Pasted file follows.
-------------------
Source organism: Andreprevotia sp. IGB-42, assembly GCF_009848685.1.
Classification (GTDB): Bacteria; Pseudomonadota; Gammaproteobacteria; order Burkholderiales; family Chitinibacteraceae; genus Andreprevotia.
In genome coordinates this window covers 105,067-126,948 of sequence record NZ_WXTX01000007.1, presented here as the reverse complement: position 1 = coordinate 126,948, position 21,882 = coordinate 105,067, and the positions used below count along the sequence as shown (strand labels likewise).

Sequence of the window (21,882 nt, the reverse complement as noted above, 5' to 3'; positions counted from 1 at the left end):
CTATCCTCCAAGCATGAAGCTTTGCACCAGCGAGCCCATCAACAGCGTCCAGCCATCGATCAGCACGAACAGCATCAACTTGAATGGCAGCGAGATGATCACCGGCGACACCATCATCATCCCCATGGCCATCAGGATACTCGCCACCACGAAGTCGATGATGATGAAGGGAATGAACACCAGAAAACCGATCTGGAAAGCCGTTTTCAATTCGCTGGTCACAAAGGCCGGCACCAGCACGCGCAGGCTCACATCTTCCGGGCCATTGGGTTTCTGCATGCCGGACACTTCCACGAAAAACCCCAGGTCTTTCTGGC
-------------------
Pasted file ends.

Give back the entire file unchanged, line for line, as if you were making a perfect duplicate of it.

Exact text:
Source organism: Andreprevotia sp. IGB-42, assembly GCF_009848685.1.
Classification (GTDB): Bacteria; Pseudomonadota; Gammaproteobacteria; order Burkholderiales; family Chitinibacteraceae; genus Andreprevotia.
In genome coordinates this window covers 105,067-126,948 of sequence record NZ_WXTX01000007.1, presented here as the reverse complement: position 1 = coordinate 126,948, position 21,882 = coordinate 105,067, and the positions used below count along the sequence as shown (strand labels likewise).

Sequence of the window (21,882 nt, the reverse complement as noted above, 5' to 3'; positions counted from 1 at the left end):
CTATCCTCCAAGCATGAAGCTTTGCACCAGCGAGCCCATCAACAGCGTCCAGCCATCGATCAGCACGAACAGCATCAACTTGAATGGCAGCGAGATGATCACCGGCGACACCATCATCATCCCCATGGCCATCAGGATACTCGCCACCACGAAGTCGATGATGATGAAGGGAATGAACACCAGAAAACCGATCTGGAAAGCCGTTTTCAATTCGCTGGTCACAAAGGCCGGCACCAGCACGCGCAGGCTCACATCTTCCGGGCCATTGGGTTTCTGCATGCCGGACACTTCCACGAAAAACCCCAGGTCTTTCTGGC